: Performance, pay and promotion: implementing a Weberian bureaucracy in nineteenth century Baden
This paper is based on the difference between the formal introduction of a Weberian bureaucracy and its actual implementation through state officials. This difference between the formal institutional framework and its actual implementation could lead to failed reforms. On the other side, there were states which successfully introduced a Weberian bureaucracy like the German state of Baden in the nineteenth century. This paper argues that Civil Service reforms in Baden during the first two decades of the nineteenth century established an internal labor market with a hierarchy of pay levels and clearly defined rules of promotion. These rules of promotion made advancement in the hierarchy, and therefore, an increase in remuneration, inter alia dependent on the performance in regard to administrative processes and rules of professional conduct. This rule generated an incentive to implement the new formal institutional framework, because sticking to the rules led to a monetary reward. The paper tests this hypothesis empirically using a logit as well as a panel regression approach. In doing so, I find that a positive assessment about a district magistrate’s (Amtmann) performance in regard to formal administrative processes and rules of professional conduct increased his probability of promotion by 81 %. The paper also finds incentive mechanisms like a shirking wage. However, it seems that the sound working of these incentive mechanisms took ca. two decades.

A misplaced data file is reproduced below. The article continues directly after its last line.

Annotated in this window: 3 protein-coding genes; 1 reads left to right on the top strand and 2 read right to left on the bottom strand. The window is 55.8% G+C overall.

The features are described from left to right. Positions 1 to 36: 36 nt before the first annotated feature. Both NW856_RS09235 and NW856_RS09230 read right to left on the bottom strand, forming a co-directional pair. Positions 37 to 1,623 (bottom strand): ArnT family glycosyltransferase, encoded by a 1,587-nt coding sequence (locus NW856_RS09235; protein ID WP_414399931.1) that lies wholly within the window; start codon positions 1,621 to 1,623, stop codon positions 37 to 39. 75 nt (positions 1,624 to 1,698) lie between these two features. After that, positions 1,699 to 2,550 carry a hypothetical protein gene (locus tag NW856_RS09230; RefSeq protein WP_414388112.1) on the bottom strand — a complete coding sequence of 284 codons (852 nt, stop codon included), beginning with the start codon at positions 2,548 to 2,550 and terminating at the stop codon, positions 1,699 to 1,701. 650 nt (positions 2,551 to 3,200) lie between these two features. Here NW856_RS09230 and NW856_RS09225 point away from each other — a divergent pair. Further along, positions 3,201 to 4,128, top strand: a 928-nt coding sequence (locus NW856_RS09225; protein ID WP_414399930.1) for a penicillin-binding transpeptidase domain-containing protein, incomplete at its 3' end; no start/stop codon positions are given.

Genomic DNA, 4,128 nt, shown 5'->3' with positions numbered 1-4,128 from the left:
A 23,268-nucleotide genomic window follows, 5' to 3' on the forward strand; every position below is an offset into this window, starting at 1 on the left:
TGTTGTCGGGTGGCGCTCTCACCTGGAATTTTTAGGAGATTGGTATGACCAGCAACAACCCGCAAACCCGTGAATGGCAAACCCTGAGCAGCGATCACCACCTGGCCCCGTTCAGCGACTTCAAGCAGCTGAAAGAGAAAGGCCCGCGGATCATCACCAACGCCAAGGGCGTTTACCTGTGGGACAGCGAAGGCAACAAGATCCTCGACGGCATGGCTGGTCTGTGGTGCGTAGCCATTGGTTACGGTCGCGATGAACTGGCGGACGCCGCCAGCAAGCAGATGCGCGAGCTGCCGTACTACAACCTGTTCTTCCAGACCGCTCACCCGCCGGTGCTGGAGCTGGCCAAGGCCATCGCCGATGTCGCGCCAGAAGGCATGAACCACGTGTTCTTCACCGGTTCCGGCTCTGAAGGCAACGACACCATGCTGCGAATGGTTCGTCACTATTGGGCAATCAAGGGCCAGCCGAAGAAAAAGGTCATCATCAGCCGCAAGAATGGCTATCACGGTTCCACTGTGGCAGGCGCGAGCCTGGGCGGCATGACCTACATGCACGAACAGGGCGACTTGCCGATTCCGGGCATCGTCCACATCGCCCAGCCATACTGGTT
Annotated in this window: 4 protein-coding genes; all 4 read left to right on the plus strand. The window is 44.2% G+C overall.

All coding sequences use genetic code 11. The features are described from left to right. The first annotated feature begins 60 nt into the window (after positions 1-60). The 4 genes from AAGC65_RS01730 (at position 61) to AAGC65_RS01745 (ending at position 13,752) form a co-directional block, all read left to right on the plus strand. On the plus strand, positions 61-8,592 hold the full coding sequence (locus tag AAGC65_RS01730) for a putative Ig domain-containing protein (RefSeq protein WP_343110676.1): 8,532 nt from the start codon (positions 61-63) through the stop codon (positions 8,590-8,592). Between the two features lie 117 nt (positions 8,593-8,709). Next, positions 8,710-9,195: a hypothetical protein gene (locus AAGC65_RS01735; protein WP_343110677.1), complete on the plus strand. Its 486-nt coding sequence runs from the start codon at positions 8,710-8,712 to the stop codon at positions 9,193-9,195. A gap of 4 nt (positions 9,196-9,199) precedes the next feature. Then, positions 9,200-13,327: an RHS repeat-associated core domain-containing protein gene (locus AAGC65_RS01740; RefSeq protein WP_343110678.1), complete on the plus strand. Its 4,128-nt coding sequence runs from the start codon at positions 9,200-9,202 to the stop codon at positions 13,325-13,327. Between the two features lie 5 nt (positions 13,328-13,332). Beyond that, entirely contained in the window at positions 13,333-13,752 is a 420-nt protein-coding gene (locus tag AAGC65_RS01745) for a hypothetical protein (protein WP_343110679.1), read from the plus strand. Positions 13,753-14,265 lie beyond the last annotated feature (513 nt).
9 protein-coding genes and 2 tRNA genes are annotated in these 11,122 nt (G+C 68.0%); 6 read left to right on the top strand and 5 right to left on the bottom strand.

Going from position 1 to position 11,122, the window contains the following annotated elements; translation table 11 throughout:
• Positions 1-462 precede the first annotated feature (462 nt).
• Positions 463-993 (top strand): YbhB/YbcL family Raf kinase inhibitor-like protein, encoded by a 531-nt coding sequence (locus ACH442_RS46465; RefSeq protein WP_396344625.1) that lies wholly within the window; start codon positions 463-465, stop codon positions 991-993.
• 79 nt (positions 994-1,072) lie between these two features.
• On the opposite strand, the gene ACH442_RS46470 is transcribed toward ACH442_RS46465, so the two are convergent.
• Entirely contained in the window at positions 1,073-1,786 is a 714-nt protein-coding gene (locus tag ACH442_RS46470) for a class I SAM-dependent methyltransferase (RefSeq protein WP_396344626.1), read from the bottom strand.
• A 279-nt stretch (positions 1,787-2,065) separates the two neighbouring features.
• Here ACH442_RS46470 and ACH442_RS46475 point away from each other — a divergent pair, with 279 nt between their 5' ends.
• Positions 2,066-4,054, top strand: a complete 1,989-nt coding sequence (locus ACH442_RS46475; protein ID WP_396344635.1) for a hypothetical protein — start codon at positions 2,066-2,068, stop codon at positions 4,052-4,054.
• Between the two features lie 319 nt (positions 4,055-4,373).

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Volume (Year): 8 (2014)
Issue (Month): 1 (January)
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